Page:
If you have diabetes, it’s important that you take care of your feet. People with diabetes are more vulnerable to having foot problems. Diabetes can lower blood flow to your feet. Also it can damage your nerves, causing pain or a loss of feeling. Poor foot care for diabetics can lead to sores, cuts or ulcers on your feet, which, in turn, may result in the loss of a toe, foot or leg.
One in five people with diabetes are hospitalized for foot problems per the American Diabetes Association. But when you take care of your feet, you reduce your chances of having serious foot problems.
Here are some tips on foot care for diabetics that you should follow:
- Examine your bare feet every day, including the tops and bottoms and in between the toes. If you can’t see the bottoms of your feet, use a mirror or ask someone to help you inspect your feet. Look for scratches, cuts, blisters and sores. Check for signs of infection such as swollen, tender, warm and red areas – with or without pus present. Don’t pop any blisters. Instead apply a bandage. Call your doctor immediately if you have a cut, blister or sore on your foot that doesn’t heal after a few days.
- Check your feet for ingrown toenails, corns and calluses. Don’t treat these foot problems yourself. See your doctor for treatment.
- Check your feet for dry cracked skin. After washing your feet, apply a thin coat of lotion over the tops and bottoms of your feet. Don’t apply lotion between your toes.
- Wash your feet every day with a mild soap and warm water. Don’t use hot water. Thoroughly dry your feet by patting the skin; don’t rub.
Trim your toenails as needed. Cut your toenails after bathing when they’re soft. Cut them straight across and file the edges with a nail file. Don’t cut your cuticles. If you suffer from peripheral neuropathy or other foot problems, you may want to have your doctor cut your toenails for you.
- Don’t let your feet get too hot or cold. Wear shoes or boots to protect your feet from various weather conditions. Wear shoes on hot pavement or at the beach. Don’t go barefoot. Don’t use hot water bottles, heating pads or electric blankets on your feet. You may burn your feet without realizing it – especially if you have peripheral neuropathy.
- Wear shoes and sock all the time. Wear comfortable shoes that fit well and protect your feet. Don’t wear open-toed shoes or sandals. Don’t wear high heels or pointed-toe shoes. Check the insides of your shoes before wearing them to make sure the lining is smooth, so nothing will rub against your feet. Change your socks daily. Wear natural-fiber socks like cotton, wool or a cotton-wool blend. Don’t wear tight socks.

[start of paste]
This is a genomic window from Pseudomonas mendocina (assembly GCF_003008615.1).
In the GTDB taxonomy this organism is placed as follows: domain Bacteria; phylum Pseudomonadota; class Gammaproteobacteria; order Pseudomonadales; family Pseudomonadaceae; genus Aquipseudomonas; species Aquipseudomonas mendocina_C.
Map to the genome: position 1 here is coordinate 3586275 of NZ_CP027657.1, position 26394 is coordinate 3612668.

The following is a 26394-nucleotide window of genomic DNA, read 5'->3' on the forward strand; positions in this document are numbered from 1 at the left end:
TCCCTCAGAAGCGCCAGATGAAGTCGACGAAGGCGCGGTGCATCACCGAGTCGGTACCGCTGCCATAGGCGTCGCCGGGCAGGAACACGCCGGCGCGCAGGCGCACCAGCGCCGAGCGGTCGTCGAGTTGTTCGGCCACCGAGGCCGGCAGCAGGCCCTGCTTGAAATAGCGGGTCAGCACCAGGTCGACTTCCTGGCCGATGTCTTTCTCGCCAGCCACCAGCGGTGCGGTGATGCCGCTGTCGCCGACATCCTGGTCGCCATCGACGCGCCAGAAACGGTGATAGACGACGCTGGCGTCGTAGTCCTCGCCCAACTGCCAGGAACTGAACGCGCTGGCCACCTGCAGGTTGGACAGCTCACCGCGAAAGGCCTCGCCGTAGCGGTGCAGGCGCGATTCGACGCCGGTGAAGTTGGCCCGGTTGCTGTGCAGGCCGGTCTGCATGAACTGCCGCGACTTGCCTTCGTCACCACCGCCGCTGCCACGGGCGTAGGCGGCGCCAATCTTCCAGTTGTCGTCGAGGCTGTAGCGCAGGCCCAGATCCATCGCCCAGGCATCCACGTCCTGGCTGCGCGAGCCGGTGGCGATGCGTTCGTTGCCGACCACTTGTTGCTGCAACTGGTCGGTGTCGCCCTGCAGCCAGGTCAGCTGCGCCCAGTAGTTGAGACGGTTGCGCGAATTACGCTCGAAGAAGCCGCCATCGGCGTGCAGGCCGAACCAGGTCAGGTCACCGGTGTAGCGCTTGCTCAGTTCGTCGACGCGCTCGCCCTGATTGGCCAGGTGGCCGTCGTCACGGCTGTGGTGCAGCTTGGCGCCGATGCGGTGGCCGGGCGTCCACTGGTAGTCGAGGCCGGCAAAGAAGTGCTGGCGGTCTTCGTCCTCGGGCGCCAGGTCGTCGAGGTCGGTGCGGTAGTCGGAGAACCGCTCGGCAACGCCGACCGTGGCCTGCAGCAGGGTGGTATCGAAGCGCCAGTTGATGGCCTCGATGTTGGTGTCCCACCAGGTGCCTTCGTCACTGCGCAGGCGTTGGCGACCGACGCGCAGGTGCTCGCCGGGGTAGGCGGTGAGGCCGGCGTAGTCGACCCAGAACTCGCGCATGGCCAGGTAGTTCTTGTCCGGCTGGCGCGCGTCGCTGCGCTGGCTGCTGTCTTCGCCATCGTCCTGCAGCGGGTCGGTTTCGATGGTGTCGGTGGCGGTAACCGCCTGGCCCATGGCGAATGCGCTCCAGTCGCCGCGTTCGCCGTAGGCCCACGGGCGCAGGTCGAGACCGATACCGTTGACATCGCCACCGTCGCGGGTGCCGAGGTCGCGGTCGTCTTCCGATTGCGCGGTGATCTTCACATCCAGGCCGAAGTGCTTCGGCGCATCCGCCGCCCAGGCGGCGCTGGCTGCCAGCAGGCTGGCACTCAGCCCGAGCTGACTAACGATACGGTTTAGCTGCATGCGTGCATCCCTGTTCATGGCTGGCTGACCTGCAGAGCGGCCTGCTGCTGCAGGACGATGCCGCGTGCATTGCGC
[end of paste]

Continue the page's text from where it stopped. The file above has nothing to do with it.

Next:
- Make sure your shoes fit properly. If you have peripheral neuropathy, you may not realize your shoes are too tight. For more information on how to fit your shoes correctly, refer to the WalkEZStore’s Shoe Fitting Guide.
- Ensure good blood flow to your feet. Don’t cross your legs. Put your feet up when sitting. Wiggle your toes and move your ankles up and down at least 2 to 3 times a day.
If you have any questions about your feet or foot care for diabetics, ask your doctor. Always have your doctor examine your feet at every office visit. And see your doctor for any foot problems.
With proper management of your diabetes and care of your feet, you can help prevent serious foot complications that may lead to amputations.
Protect Your Feet from Diabetes Complications
Along with regular foot care and proper footwear, custom orthotics, like ezWalker® Performance Custom Orthotics, can help reduce your risk of developing harmful foot problems. ezWalker® Custom Orthotics help guide your feet into a more desirable biomechanical position while reducing unwanted pressure on the bottoms of your feet. By redistributing your weight evenly across your feet, ezWalker® Custom Orthotics can reduce your risk of developing foot ulcers and relieve foot pain.
Because … when your feet feel good, you feel good.®
Note: If you already have diabetes and are suffering from neuropathy or poor circulation, ask your doctor about wearing custom orthotics. In these cases, custom orthotics with accommodating support are recommended to reduce pressure and prevent excess friction on the foot that can lead to skin ulcers. However, if you already suffer from foot ulcers, it is recommended that your ulcers are healed first before wearing custom orthotics.
If you follow these suggestions and your condition does not improve, consult with your doctor for proper diagnosis and treatment.